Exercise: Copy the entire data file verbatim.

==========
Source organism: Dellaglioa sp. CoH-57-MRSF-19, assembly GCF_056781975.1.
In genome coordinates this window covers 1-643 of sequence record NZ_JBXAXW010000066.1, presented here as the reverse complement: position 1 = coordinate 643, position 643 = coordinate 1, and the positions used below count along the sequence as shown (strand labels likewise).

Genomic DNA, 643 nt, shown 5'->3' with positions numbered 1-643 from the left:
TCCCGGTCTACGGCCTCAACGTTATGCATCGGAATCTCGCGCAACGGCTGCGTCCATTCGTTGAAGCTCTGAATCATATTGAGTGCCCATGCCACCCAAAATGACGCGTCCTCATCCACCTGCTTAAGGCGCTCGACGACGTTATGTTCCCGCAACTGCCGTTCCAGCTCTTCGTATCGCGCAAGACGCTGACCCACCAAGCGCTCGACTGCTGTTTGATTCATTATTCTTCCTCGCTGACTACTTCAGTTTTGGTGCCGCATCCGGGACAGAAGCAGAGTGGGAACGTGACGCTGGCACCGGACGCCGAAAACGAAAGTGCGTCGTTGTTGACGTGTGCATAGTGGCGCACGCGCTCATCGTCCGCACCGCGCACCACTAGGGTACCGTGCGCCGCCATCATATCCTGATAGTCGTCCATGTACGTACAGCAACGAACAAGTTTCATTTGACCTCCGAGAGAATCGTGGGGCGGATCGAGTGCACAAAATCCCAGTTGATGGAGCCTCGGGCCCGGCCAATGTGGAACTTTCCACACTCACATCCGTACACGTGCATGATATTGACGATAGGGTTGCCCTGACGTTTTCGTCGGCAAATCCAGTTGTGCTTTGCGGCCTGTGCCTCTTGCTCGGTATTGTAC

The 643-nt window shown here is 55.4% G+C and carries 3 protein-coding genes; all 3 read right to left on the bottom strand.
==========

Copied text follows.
Source organism: Dellaglioa sp. CoH-57-MRSF-19, assembly GCF_056781975.1.
In genome coordinates this window covers 1-643 of sequence record NZ_JBXAXW010000066.1, presented here as the reverse complement: position 1 = coordinate 643, position 643 = coordinate 1, and the positions used below count along the sequence as shown (strand labels likewise).

Genomic DNA, 643 nt, shown 5'->3' with positions numbered 1-643 from the left:
TCCCGGTCTACGGCCTCAACGTTATGCATCGGAATCTCGCGCAACGGCTGCGTCCATTCGTTGAAGCTCTGAATCATATTGAGTGCCCATGCCACCCAAAATGACGCGTCCTCATCCACCTGCTTAAGGCGCTCGACGACGTTATGTTCCCGCAACTGCCGTTCCAGCTCTTCGTATCGCGCAAGACGCTGACCCACCAAGCGCTCGACTGCTGTTTGATTCATTATTCTTCCTCGCTGACTACTTCAGTTTTGGTGCCGCATCCGGGACAGAAGCAGAGTGGGAACGTGACGCTGGCACCGGACGCCGAAAACGAAAGTGCGTCGTTGTTGACGTGTGCATAGTGGCGCACGCGCTCATCGTCCGCACCGCGCACCACTAGGGTACCGTGCGCCGCCATCATATCCTGATAGTCGTCCATGTACGTACAGCAACGAACAAGTTTCATTTGACCTCCGAGAGAATCGTGGGGCGGATCGAGTGCACAAAATCCCAGTTGATGGAGCCTCGGGCCCGGCCAATGTGGAACTTTCCACACTCACATCCGTACACGTGCATGATATTGACGATAGGGTTGCCCTGACGTTTTCGTCGGCAAATCCAGTTGTGCTTTGCGGCCTGTGCCTCTTGCTCGGTATTGTAC

The 643-nt window shown here is 55.4% G+C and carries 3 protein-coding genes; all 3 read right to left on the bottom strand.